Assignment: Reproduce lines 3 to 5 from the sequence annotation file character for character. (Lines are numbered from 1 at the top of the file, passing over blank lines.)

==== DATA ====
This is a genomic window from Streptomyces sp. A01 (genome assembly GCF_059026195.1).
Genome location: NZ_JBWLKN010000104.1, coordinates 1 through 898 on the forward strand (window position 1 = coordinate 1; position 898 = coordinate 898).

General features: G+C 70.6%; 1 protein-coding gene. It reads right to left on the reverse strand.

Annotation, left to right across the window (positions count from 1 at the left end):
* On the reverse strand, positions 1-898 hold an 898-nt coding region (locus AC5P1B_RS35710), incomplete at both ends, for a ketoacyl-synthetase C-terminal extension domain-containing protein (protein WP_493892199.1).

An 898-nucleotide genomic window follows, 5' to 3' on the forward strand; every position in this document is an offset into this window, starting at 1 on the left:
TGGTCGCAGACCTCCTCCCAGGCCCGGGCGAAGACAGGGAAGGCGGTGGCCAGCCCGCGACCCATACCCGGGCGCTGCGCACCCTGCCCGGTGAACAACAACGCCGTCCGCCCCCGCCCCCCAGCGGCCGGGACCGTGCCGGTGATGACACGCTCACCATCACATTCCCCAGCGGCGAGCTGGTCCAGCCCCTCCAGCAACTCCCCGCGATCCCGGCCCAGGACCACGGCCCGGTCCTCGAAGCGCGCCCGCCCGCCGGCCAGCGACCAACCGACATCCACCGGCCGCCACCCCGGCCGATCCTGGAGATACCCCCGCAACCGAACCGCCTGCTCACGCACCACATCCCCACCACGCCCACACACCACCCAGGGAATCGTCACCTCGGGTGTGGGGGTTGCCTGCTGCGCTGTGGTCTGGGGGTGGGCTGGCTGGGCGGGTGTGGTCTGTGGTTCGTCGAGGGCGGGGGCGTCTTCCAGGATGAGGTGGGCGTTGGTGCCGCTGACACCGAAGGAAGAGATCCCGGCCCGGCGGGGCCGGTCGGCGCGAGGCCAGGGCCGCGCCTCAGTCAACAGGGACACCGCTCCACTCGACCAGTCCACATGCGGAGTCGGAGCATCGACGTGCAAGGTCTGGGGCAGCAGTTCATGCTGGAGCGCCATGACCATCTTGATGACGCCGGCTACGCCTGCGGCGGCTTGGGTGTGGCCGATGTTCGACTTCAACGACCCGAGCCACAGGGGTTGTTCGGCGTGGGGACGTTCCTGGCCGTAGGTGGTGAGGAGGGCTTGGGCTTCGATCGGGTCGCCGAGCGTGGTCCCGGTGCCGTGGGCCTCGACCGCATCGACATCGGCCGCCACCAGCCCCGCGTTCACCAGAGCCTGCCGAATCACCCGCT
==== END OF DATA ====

General features: G+C 70.6%; 1 protein-coding gene. It reads right to left on the reverse strand.

Annotation, left to right across the window (positions count from 1 at the left end):
* On the reverse strand, positions 1-898 hold an 898-nt coding region (locus AC5P1B_RS35710), incomplete at both ends, for a ketoacyl-synthetase C-terminal extension domain-containing protein (protein WP_493892199.1).